+enforced way of interpreting the results from any given test. That means that
+every test definition also has to define a parser so that LAVA-Test can
+understand how to pick out the most useful bits of information from the output.
+What we've tried to do, is make this as simple as possible for the most common
+cases, while providing the tools necessary to handle more complex output.
+To start off, there are some fields you are always going to want to either pull
+from the results, or define. For all tests:
+* test_case_id - This is just a field that uniquely identifies the test. This can contain letters, numbers, underscores, dashes, or periods. If you use any illegal characters, they will automatically be dropped by the TestParser base class before parsing the results. Spaces will be automatically converted to underscores. If you wish to change this behaviour, make sure that you either handle fixing the test_case_id in your parser, or override the TestParser.fixids() method.
+* result - result is simply the result of the test. This applies to both qualitative as well as quantitative tests, and the meaning is specific to the test itself. The valid values for result are: "pass", "fail", "skip", or "unknown".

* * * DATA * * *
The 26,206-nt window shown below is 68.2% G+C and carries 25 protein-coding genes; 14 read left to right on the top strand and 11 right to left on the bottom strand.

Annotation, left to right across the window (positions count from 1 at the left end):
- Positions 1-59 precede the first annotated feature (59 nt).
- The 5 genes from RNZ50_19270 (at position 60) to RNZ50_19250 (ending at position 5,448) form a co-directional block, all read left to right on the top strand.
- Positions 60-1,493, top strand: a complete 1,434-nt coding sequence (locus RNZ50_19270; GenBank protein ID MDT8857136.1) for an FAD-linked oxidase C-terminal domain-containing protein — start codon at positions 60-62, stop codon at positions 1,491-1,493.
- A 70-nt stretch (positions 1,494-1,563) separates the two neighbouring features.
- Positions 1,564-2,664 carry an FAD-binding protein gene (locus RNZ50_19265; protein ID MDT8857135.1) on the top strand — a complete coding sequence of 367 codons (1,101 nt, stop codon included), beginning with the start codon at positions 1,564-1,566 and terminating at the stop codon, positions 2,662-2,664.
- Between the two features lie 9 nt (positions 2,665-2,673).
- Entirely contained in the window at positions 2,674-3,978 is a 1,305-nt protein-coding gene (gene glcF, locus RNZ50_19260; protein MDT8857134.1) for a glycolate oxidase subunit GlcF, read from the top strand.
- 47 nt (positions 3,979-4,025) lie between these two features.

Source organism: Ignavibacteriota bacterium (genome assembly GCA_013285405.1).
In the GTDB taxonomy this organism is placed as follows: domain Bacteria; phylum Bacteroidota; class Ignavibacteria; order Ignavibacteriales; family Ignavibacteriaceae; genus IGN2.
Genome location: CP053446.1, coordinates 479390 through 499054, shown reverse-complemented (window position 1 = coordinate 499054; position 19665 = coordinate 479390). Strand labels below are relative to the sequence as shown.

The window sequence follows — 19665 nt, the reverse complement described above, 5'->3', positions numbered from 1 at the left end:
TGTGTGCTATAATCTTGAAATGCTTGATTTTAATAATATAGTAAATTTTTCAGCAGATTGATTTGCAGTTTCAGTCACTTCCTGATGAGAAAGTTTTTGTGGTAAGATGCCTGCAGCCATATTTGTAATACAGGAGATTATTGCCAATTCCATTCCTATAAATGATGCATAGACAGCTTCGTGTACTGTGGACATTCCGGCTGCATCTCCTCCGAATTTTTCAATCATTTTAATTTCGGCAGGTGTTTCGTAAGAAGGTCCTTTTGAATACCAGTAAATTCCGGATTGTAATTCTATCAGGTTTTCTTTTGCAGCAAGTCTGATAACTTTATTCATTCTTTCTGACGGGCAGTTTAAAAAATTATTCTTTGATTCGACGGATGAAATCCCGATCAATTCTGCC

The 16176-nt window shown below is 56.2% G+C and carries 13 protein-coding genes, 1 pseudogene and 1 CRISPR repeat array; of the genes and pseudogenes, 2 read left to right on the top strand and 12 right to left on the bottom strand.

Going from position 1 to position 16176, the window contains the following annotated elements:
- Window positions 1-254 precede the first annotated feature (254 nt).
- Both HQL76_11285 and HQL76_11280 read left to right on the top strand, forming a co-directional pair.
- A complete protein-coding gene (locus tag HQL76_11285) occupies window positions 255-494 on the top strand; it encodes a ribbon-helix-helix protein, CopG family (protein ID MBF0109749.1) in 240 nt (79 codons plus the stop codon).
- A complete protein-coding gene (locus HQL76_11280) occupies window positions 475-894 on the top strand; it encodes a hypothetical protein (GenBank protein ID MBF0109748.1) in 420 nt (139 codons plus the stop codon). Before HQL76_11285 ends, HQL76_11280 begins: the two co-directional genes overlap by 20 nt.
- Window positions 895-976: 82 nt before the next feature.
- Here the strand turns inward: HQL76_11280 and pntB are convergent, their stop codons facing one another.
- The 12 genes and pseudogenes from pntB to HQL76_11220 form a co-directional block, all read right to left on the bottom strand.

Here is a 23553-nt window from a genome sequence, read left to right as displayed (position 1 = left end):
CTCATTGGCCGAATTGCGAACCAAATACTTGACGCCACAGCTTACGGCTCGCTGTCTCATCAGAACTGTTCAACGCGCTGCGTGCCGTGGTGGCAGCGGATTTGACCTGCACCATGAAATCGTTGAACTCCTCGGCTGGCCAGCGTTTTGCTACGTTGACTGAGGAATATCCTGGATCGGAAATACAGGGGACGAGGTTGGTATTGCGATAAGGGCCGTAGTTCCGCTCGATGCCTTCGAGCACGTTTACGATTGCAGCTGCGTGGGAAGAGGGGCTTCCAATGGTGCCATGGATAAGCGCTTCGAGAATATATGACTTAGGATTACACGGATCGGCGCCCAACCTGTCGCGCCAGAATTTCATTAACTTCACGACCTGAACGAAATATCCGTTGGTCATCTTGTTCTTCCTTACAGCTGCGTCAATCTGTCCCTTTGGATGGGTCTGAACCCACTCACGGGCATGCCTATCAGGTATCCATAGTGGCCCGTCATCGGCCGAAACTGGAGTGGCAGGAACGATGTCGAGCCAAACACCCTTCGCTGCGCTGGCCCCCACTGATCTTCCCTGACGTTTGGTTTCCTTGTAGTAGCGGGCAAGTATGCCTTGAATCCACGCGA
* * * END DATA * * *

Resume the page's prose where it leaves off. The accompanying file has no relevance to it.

+For performance tests, you will also want to have the following two fields:
+* measurement - the "score" or resulting measurement from the benchmark.
+* units - a string defining the units represented by the measurement in some way that will be meaningful to someone looking at the results later.
+For results parsing, it's probably easier to look at some examples. Several
+tests have already been defined in the lava-test test_definitions directory
+that serve as useful examples. Here are some snippits to start off though:
+**Stream example**
+The stream test does several tests to measure memory bandwidth. The relevant
+portion of the output looks something like this::
+    Function      Rate (MB/s)   Avg time     Min time     Max time
+    Copy:        3573.4219       0.0090       0.0090       0.0094
+    Scale:       3519.1727       0.0092       0.0091       0.0095
+    Add:         4351.7842       0.0112       0.0110       0.0113
+    Triad:       4429.2382       0.0113       0.0108       0.0125
+So we have 4 test_case_ids here: Copy, Scale, Add, and Triad. For the result, we
+will just use pass for everything. Optionally though, if there were some